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Suppose we have the the following matrix system where all entries in $M$ and $N$ are in $\mathbb{R}$,

$$ \underbrace{\begin{bmatrix} m_1 & m_2 \\ m_3 & m_4 \end{bmatrix}}_{M}\begin{bmatrix} a \\ b \end{bmatrix} =\underbrace{\begin{bmatrix} n_1 \\ n_2 \end{bmatrix}}_N $$

When using Gauass-Jordan elimination to solve for $a$ and $b$ we augment the system as,

$$ \begin{bmatrix} m_1 & m_2 & |\hspace{0.1cm}n_1 \\ m_3 & m_4 &|\hspace{0.1cm} n_2 \end{bmatrix} $$

Then, for example, we reduce the element at $(2, 1)$ we can take $R_2 \leftarrow R_2 - \frac{m_3}{m_1}R_1$. However, do this we must assume the $m_2$ is non - zero.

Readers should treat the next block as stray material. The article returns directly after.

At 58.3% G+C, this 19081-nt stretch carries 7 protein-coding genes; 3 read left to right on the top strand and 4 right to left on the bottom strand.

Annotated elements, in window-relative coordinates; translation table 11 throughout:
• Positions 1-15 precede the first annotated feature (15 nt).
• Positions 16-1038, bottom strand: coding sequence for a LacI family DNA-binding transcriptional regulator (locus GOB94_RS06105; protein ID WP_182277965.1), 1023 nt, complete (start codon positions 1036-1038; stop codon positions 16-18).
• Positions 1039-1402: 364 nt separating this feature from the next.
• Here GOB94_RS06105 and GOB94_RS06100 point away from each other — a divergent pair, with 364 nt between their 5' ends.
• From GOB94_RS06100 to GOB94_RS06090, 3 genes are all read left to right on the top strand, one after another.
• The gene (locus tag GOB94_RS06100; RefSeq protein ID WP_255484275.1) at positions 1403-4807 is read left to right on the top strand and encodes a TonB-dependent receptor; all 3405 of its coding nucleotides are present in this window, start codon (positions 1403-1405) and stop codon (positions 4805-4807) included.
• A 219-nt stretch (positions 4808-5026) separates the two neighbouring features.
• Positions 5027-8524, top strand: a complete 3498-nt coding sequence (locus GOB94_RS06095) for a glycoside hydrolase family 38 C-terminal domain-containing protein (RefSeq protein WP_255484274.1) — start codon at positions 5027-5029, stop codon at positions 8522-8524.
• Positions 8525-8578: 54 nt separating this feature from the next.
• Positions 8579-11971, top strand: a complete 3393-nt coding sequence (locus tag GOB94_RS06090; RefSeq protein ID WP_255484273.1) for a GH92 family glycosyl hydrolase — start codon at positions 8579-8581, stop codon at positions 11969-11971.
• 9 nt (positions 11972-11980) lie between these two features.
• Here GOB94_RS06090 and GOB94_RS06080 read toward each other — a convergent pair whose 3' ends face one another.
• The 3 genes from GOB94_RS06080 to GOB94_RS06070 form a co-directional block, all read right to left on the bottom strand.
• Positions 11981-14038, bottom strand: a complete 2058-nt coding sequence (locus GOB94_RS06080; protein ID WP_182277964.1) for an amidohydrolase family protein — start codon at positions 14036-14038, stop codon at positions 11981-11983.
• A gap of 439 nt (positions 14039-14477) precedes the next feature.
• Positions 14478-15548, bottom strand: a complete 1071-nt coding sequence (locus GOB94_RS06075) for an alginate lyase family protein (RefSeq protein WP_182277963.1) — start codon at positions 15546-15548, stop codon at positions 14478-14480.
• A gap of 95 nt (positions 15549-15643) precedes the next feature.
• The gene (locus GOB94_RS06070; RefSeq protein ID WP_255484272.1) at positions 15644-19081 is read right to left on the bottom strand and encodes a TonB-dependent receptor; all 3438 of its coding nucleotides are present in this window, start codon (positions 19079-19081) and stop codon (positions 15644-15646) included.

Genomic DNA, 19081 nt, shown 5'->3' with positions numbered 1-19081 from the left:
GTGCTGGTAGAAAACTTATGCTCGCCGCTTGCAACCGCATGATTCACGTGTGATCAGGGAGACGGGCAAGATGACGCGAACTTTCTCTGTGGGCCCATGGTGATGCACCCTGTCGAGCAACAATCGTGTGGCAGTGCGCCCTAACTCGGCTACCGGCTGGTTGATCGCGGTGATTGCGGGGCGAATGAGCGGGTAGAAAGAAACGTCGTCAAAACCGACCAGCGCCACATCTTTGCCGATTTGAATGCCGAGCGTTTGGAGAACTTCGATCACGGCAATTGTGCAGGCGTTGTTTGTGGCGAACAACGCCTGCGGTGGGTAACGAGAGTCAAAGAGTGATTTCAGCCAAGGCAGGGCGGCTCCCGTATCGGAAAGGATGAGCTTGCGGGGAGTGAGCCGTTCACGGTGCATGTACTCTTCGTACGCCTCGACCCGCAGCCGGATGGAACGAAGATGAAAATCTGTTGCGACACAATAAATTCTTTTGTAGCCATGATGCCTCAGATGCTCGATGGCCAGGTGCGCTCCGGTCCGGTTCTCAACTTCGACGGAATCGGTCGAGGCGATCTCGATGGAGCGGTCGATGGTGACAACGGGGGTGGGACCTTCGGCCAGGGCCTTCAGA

My question is, why can we do this and still produce an answer for $(a, b$) in terms of $n_i$'s and $m_i$'s that will still have an answer when one or many $m_i$'s $= 0$?

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2 Answers 2

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When a particular $m_k$ you need is zero, you can permute the rows which does not alter the solution.

If all needed rows feature $m_k=0$ at this index $k$, what can you conclude?

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First, nice typsetting :)

Second, you are right to question this. The answer is that you $cannot$ always perform the same row operations on different matrices due to these division by 0 issues you point out. Unfortunately, if you want to write down a generic solution for a system of equations, you can do so, but you must include several cases to account for when some of the coefficients (i.e., $m_i$'s and $n_i$'s) are equal to $0$.

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